The Tire Industry Association (TIA) has submitted comments to the National Highway Traffic Safety Administration (NHTSA) on the economic impact of its regulations on small entities as required by Section 610 of the Regulatory Flexibility Act.
Specifically, TIA commented on Federal Motor Vehicle Safety Standard (FMVSS) 49 CFR 571.138 that regulates tire pressure monitoring systems (TPMS) on passenger cars and light trucks.
TIA's comments focused on the section that related to the written instructions that must be included in the owner's manual. TIA feels that the requirements are inadequate and do not properly explain the different TPMS telltales or educate the consumer on the need for regular maintenance.
As a result, these tasks are left to the tire retailers who must bear the burden of providing this information. Additionally, the lack of information regarding the need for relearn procedures creates confusion in the minds of consumers which often leads to small businesses giving away services in the interest of customer satisfaction.
"As an industry, we embraced the role of TPMS and readily accepted the challenges that it created for tire service providers," says Roy Littlefield, TIA executive vice president.
"Our members have invested thousands of dollars in tools and training to service all makes and models, so we feel the vehicle manufacturers must do their part by playing a greater role in educating the motoring public. By requiring the addition of TPMS telltale identification and maintenance costs in the owner's manual, NHTSA can ease the burden on small businesses."
TIA also commented on language that relates to vehicles with a TPMS telltale that temporarily remains illuminated following service. TIA has learned of several occasions where customers assumed the tire retailer damaged the system so the vehicle was immediately taken to the new car dealer.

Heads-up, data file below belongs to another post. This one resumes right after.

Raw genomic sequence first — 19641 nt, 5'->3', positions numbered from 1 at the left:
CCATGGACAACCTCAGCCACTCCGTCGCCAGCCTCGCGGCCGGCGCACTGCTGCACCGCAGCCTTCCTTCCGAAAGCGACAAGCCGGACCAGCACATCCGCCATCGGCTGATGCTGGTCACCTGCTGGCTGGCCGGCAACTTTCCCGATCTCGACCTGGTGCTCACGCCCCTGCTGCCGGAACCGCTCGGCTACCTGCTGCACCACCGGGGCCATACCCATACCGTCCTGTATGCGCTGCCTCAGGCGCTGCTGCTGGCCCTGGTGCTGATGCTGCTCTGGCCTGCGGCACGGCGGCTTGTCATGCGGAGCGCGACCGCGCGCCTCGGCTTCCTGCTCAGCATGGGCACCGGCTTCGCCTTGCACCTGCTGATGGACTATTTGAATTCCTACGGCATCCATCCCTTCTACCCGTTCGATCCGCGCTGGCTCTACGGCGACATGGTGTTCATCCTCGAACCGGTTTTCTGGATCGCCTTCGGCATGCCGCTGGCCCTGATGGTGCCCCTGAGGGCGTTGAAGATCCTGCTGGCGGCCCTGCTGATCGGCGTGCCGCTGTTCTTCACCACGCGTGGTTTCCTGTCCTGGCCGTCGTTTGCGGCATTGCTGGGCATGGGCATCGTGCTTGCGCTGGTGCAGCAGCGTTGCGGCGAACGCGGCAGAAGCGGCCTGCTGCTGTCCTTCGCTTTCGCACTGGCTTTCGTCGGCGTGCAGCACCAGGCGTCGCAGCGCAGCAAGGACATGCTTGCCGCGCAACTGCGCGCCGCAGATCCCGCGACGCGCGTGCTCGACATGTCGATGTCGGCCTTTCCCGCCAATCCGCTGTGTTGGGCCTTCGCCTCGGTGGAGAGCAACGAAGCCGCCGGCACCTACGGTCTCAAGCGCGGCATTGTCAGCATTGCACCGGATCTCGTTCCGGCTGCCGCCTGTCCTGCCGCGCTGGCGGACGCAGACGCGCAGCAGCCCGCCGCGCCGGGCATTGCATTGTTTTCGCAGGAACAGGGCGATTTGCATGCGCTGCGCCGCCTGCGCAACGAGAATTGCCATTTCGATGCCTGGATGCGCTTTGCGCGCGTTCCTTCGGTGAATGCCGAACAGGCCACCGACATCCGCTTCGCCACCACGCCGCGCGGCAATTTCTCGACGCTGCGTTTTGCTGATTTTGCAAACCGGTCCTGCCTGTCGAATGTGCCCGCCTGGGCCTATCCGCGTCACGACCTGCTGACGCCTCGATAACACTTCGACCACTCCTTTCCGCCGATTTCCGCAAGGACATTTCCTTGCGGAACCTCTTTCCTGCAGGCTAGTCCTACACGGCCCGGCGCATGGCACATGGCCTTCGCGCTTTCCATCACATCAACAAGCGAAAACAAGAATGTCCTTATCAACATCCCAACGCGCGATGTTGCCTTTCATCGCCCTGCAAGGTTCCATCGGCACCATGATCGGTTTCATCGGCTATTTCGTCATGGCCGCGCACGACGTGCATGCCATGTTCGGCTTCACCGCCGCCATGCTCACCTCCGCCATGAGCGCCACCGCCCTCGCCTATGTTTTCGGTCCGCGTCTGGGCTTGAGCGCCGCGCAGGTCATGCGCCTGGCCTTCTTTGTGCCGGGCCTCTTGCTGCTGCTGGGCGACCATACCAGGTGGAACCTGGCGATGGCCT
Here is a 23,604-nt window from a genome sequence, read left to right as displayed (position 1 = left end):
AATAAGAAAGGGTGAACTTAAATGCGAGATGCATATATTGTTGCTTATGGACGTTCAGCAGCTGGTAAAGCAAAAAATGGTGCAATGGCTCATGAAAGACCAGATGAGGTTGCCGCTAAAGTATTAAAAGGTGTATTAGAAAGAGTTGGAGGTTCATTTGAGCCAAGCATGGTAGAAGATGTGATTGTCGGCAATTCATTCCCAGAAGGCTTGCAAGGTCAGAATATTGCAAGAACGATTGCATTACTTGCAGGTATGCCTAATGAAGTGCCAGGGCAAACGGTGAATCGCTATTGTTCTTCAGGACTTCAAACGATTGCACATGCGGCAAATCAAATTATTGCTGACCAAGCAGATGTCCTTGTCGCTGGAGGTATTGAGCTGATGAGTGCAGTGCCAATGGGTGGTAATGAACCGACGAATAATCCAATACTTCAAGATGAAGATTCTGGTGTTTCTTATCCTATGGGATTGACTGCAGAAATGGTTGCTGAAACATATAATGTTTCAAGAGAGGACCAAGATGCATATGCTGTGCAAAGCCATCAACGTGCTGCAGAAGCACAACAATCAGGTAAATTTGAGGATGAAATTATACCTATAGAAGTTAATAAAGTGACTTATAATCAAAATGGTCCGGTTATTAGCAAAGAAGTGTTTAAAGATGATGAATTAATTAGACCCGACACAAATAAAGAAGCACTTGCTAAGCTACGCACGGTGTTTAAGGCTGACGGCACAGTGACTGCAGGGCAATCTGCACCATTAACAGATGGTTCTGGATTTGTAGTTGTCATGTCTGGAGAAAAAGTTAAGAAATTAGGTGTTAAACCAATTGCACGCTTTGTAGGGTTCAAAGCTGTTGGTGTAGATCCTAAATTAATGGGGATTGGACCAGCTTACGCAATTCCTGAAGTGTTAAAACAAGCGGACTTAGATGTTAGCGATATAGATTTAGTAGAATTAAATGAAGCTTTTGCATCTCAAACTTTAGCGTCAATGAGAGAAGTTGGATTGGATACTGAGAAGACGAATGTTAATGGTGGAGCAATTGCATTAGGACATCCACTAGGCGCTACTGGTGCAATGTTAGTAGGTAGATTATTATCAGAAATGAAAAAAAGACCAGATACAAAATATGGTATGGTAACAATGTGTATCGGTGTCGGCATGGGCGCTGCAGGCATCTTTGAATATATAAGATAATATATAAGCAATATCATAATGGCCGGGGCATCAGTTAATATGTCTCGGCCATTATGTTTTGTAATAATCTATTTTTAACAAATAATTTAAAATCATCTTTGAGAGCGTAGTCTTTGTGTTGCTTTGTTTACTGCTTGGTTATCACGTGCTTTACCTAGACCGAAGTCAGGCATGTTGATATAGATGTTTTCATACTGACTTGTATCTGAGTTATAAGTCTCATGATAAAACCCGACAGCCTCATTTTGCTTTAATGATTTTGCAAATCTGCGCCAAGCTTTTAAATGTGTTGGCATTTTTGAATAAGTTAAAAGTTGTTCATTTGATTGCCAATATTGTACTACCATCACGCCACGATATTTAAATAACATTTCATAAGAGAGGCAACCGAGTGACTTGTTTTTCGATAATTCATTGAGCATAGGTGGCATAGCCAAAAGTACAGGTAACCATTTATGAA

Some car dealers have taken advantage of the situation by needlessly replacing all of the sensors at the expense of the retailer. If the manufacturers were required to identify vehicles in the owner's manual that must be driven to extinguish the TPMS telltale after tire service, these instances could be avoided.
"The lack of information and consumer awareness regarding TPMS often leads to motorists getting different explanations from retailers and new car dealers," says Kevin Rohlwing, TIA senior vice president of training. "The owner's manual should be the sole authority on the operation and maintenance of the TPMS for each specific make and model. This would provide retailers with an undeniable reference that they could use to explain why certain procedures are necessary and justify the additional cost."
TIA also prompted NHTSA to release a final rule on the consumer information and education program that was mandated by the Energy Independence and Security Act of 2007. TIA stated that in order for TPMS to meet the long-term goals of improving safety and fuel efficiency, consumers will need a lot more than a few nondescript paragraphs in the owner's manual and low rolling resistance ratings that do not influence tire buyers.
TIA says it believes the only way to achieve that goal is to develop a comprehensive education campaign that targets consumers and retailers with a consistent message, and as the leader for training and education in the tire industry, they urged NHTSA to issue a final rule that names TIA as the coordinator of this effort.
For more information visit www.tireindustry.org.